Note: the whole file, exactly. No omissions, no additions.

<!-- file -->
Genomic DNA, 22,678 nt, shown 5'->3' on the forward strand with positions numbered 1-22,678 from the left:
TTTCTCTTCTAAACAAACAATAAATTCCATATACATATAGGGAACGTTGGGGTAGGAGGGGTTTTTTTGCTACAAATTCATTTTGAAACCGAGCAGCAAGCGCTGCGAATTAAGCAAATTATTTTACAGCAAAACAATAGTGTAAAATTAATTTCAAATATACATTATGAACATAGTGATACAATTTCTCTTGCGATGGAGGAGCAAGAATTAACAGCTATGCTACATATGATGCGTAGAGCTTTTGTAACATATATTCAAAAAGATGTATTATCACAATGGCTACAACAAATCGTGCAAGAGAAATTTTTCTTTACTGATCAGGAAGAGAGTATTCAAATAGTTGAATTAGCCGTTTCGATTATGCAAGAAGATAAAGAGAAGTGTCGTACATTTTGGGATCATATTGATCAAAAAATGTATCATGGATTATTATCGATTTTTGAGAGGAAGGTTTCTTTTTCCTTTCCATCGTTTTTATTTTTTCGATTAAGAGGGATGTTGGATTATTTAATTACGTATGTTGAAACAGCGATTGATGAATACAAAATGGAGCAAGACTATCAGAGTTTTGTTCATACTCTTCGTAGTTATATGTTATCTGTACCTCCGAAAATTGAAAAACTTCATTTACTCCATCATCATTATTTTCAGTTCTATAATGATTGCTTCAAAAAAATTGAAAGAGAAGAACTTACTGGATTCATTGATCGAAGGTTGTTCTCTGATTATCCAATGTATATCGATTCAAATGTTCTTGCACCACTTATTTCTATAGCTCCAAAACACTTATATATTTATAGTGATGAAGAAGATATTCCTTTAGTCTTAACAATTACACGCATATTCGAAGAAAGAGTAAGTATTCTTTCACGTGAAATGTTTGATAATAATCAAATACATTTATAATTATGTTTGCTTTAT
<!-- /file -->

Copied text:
Genomic DNA, 22,678 nt, shown 5'->3' on the forward strand with positions numbered 1-22,678 from the left:
TTTCTCTTCTAAACAAACAATAAATTCCATATACATATAGGGAACGTTGGGGTAGGAGGGGTTTTTTTGCTACAAATTCATTTTGAAACCGAGCAGCAAGCGCTGCGAATTAAGCAAATTATTTTACAGCAAAACAATAGTGTAAAATTAATTTCAAATATACATTATGAACATAGTGATACAATTTCTCTTGCGATGGAGGAGCAAGAATTAACAGCTATGCTACATATGATGCGTAGAGCTTTTGTAACATATATTCAAAAAGATGTATTATCACAATGGCTACAACAAATCGTGCAAGAGAAATTTTTCTTTACTGATCAGGAAGAGAGTATTCAAATAGTTGAATTAGCCGTTTCGATTATGCAAGAAGATAAAGAGAAGTGTCGTACATTTTGGGATCATATTGATCAAAAAATGTATCATGGATTATTATCGATTTTTGAGAGGAAGGTTTCTTTTTCCTTTCCATCGTTTTTATTTTTTCGATTAAGAGGGATGTTGGATTATTTAATTACGTATGTTGAAACAGCGATTGATGAATACAAAATGGAGCAAGACTATCAGAGTTTTGTTCATACTCTTCGTAGTTATATGTTATCTGTACCTCCGAAAATTGAAAAACTTCATTTACTCCATCATCATTATTTTCAGTTCTATAATGATTGCTTCAAAAAAATTGAAAGAGAAGAACTTACTGGATTCATTGATCGAAGGTTGTTCTCTGATTATCCAATGTATATCGATTCAAATGTTCTTGCACCACTTATTTCTATAGCTCCAAAACACTTATATATTTATAGTGATGAAGAAGATATTCCTTTAGTCTTAACAATTACACGCATATTCGAAGAAAGAGTAAGTATTCTTTCACGTGAAATGTTTGATAATAATCAAATACATTTATAATTATGTTTGCTTTAT